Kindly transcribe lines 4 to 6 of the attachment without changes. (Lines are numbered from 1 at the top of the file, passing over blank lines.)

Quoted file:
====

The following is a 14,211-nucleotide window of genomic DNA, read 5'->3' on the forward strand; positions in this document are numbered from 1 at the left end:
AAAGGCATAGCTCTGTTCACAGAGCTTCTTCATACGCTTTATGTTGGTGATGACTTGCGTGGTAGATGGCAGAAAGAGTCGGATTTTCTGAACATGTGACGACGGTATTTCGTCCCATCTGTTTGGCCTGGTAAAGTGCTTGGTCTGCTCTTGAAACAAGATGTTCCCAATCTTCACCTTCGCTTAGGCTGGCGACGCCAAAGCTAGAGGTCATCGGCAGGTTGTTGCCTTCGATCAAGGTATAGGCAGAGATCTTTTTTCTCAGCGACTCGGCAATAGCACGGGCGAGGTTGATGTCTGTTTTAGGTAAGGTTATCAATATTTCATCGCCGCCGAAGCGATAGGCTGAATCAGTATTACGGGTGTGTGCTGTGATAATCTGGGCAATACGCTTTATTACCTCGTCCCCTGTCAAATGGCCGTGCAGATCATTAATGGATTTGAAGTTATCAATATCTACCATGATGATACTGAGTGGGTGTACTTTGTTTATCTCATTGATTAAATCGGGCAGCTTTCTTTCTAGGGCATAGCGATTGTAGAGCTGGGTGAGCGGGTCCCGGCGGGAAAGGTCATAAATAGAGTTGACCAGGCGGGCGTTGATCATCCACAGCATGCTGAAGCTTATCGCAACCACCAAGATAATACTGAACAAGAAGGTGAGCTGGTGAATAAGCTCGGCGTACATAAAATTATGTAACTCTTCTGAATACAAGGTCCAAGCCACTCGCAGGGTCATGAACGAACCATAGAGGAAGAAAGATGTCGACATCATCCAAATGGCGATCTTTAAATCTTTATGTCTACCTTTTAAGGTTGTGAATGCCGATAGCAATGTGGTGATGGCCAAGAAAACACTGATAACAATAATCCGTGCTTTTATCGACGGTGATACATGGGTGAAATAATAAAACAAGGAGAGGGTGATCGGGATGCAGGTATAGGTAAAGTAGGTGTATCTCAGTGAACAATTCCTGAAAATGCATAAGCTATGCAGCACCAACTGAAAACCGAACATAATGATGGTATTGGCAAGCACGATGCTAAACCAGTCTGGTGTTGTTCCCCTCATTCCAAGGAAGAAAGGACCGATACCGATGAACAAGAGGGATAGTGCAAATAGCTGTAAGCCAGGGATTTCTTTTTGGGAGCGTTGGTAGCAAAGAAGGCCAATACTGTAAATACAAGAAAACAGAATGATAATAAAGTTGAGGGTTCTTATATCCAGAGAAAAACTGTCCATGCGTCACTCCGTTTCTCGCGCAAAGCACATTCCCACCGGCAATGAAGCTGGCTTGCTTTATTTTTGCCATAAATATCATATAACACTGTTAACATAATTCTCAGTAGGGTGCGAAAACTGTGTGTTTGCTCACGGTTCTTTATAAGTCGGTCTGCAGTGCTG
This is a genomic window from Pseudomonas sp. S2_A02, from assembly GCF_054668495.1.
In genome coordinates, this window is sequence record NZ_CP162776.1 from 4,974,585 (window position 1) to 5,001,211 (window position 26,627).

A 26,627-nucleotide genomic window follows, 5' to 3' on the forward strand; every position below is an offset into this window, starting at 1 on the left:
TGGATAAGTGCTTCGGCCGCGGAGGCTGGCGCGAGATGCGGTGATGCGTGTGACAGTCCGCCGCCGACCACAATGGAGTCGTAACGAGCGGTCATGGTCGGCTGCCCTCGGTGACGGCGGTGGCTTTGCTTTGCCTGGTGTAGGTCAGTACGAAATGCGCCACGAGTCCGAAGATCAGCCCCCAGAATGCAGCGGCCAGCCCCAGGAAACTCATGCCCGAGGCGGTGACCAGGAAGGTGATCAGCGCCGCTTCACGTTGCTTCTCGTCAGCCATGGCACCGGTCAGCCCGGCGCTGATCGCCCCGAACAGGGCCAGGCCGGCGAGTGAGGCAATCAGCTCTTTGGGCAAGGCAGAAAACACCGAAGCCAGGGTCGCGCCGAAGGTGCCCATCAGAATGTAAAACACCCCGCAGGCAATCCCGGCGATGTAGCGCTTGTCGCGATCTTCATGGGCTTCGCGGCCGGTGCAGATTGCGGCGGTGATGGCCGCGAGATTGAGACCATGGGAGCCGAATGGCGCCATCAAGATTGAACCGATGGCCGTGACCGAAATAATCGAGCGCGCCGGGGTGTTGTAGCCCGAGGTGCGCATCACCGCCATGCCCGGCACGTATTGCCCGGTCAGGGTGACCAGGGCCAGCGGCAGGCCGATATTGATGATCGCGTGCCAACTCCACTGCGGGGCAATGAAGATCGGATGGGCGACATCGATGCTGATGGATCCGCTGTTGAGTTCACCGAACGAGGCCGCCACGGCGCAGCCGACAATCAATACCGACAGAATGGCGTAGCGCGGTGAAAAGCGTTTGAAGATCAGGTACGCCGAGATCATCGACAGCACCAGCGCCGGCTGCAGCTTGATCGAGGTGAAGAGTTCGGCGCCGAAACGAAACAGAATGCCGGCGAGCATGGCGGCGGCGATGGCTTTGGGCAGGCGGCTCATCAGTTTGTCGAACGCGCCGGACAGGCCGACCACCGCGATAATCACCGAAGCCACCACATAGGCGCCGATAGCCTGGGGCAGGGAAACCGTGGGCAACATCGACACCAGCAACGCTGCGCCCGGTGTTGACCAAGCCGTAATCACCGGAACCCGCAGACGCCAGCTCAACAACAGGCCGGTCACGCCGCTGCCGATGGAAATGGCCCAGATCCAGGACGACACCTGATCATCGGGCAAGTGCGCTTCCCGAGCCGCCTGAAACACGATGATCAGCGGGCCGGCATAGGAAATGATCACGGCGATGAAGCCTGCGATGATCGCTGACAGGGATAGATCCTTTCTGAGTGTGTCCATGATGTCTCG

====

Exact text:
In genome coordinates, this window is sequence record NZ_CP162776.1 from 4,974,585 (window position 1) to 5,001,211 (window position 26,627).

A 26,627-nucleotide genomic window follows, 5' to 3' on the forward strand; every position below is an offset into this window, starting at 1 on the left:
TGGATAAGTGCTTCGGCCGCGGAGGCTGGCGCGAGATGCGGTGATGCGTGTGACAGTCCGCCGCCGACCACAATGGAGTCGTAACGAGCGGTCATGGTCGGCTGCCCTCGGTGACGGCGGTGGCTTTGCTTTGCCTGGTGTAGGTCAGTACGAAATGCGCCACGAGTCCGAAGATCAGCCCCCAGAATGCAGCGGCCAGCCCCAGGAAACTCATGCCCGAGGCGGTGACCAGGAAGGTGATCAGCGCCGCTTCACGTTGCTTCTCGTCAGCCATGGCACCGGTCAGCCCGGCGCTGATCGCCCCGAACAGGGCCAGGCCGGCGAGTGAGGCAATCAGCTCTTTGGGCAAGGCAGAAAACACCGAAGCCAGGGTCGCGCCGAAGGTGCCCATCAGAATGTAAAACACCCCGCAGGCAATCCCGGCGATGTAGCGCTTGTCGCGATCTTCATGGGCTTCGCGGCCGGTGCAGATTGCGGCGGTGATGGCCGCGAGATTGAGACCATGGGAGCCGAATGGCGCCATCAAGATTGAACCGATGGCCGTGACCGAAATAATCGAGCGCGCCGGGGTGTTGTAGCCCGAGGTGCGCATCACCGCCATGCCCGGCACGTATTGCCCGGTCAGGGTGACCAGGGCCAGCGGCAGGCCGATATTGATGATCGCGTGCCAACTCCACTGCGGGGCAATGAAGATCGGATGGGCGACATCGATGCTGATGGATCCGCTGTTGAGTTCACCGAACGAGGCCGCCACGGCGCAGCCGACAATCAATACCGACAGAATGGCGTAGCGCGGTGAAAAGCGTTTGAAGATCAGGTACGCCGAGATCATCGACAGCACCAGCGCCGGCTGCAGCTTGATCGAGGTGAAGAGTTCGGCGCCGAAACGAAACAGAATGCCGGCGAGCATGGCGGCGGCGATGGCTTTGGGCAGGCGGCTCATCAGTTTGTCGAACGCGCCGGACAGGCCGACCACCGCGATAATCACCGAAGCCACCACATAGGCGCCGATAGCCTGGGGCAGGGAAACCGTGGGCAACATCGACACCAGCAACGCTGCGCCCGGTGTTGACCAAGCCGTAATCACCGGAACCCGCAGACGCCAGCTCAACAACAGGCCGGTCACGCCGCTGCCGATGGAAATGGCCCAGATCCAGGACGACACCTGATCATCGGGCAAGTGCGCTTCCCGAGCCGCCTGAAACACGATGATCAGCGGGCCGGCATAGGAAATGATCACGGCGATGAAGCCTGCGATGATCGCTGACAGGGATAGATCCTTTCTGAGTGTGTCCATGATGTCTCG